# Re: Python 3 isinstance

Discussion in 'Python' started by Lambert, David W (S&T), Jan 15, 2009.

1. ### Lambert, David W (S&T)Guest

Overly terse. I do mean that this is illegal:

isinstance(s, {str, bytes})

tuples have order, immutability, and the possibility of repeat items.

A set is most reasonable in a mathematical sense.

Lambert, David W (S&T), Jan 15, 2009

2. ### John MachinGuest

On Jan 15, 2:03 pm, "Lambert, David W (S&T)" <>
wrote:
> Overly terse. I do mean that this is illegal:
>
> isinstance(s, {str, bytes})
>
> tuples have order, immutability, and the possibility of repeat items.

In the anticipated/usual use case (the type/class names are hard-
coded):
* order is a very mild plus (you can list them in descending order of
(imagined) probability)
* immutability is not a problem
* the number of items is not likely to be so large that duplicate
entries would creep in

> A set is most reasonable in a mathematical sense.

This is true -- distinguishing carefully between "most reasonable" and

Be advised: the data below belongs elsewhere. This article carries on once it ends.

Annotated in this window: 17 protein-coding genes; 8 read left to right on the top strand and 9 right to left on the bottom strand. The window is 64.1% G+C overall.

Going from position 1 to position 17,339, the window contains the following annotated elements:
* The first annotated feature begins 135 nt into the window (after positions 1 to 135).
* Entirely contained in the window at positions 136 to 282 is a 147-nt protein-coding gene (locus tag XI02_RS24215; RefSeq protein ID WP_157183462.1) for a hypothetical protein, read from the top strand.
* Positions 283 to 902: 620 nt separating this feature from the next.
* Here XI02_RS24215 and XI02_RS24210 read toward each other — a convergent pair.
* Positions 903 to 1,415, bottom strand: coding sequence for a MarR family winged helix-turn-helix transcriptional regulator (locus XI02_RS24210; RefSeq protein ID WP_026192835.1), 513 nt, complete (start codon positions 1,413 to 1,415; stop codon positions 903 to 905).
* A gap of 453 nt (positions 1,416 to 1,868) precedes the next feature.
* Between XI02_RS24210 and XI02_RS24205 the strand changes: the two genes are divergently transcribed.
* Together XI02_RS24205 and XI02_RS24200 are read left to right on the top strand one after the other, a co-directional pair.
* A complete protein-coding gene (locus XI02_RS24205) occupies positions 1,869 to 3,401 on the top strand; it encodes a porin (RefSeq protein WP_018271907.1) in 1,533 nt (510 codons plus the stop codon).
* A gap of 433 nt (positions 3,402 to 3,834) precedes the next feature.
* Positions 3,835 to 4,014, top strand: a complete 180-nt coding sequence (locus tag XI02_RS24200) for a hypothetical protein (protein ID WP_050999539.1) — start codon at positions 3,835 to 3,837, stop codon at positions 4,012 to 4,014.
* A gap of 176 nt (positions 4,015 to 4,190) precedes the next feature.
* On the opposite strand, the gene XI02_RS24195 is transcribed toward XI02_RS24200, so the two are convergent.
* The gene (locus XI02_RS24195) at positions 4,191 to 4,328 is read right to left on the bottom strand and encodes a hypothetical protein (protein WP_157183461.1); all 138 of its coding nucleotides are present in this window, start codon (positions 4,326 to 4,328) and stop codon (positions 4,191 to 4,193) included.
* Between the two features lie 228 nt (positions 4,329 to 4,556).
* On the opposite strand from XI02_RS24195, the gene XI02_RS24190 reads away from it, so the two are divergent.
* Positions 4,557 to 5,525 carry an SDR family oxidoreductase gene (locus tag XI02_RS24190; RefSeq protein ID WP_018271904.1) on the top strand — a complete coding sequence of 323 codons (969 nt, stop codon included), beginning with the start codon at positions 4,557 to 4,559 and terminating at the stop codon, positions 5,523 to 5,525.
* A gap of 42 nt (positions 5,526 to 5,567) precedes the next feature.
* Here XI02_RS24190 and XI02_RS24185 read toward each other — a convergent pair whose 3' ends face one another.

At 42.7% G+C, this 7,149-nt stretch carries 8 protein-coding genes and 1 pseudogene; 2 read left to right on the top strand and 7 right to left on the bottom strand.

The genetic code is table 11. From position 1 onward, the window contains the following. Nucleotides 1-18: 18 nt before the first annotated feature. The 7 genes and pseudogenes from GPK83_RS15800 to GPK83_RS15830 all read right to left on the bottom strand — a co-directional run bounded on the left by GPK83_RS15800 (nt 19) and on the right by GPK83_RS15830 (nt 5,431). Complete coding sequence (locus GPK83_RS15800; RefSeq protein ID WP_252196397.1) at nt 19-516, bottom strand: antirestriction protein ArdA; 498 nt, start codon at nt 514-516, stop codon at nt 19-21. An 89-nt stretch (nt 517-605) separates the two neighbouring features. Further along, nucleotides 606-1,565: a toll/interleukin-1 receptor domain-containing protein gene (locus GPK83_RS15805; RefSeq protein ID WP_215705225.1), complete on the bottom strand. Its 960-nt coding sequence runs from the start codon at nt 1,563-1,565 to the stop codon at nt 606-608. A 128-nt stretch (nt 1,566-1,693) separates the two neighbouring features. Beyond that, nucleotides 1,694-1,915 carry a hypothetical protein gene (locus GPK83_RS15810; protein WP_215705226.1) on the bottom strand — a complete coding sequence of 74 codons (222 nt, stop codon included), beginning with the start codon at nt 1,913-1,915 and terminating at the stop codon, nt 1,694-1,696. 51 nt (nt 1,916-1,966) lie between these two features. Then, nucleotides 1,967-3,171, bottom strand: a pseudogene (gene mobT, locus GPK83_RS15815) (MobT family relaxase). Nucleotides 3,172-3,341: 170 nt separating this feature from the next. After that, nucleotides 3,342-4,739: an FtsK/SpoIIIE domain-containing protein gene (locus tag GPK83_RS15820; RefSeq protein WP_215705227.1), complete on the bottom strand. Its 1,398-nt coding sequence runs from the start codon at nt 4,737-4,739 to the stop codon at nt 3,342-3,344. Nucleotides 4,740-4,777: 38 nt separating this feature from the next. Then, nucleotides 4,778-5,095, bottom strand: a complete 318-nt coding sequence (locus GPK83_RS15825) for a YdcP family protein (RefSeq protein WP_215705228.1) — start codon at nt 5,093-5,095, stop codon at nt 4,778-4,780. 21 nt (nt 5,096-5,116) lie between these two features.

"the most reasonable"

Do you actually have a use case for dynamically assembling a
collection of classes/types for use with isinstance(), or are you
propelled solely by mathematical reasonableness?

Cheers,
John

John Machin, Jan 15, 2009

3. ### Steven D'ApranoGuest

On Wed, 14 Jan 2009 22:03:37 -0500, Lambert, David W (S&T) wrote:

> Overly terse. I do mean that this is illegal:
>
> isinstance(s, {str, bytes})

*shrug*

Just change the {} to () and it will work fine.

Or do this:

isinstance(s, tuple({str, bytes}))

> tuples have order, immutability, and the possibility of repeat items.

Yes. And why is this a problem?

> A set is most reasonable in a mathematical sense.

What is the benefit of using sets instead of tuples inside isinstance?

--
Steven

Steven D'Aprano, Jan 15, 2009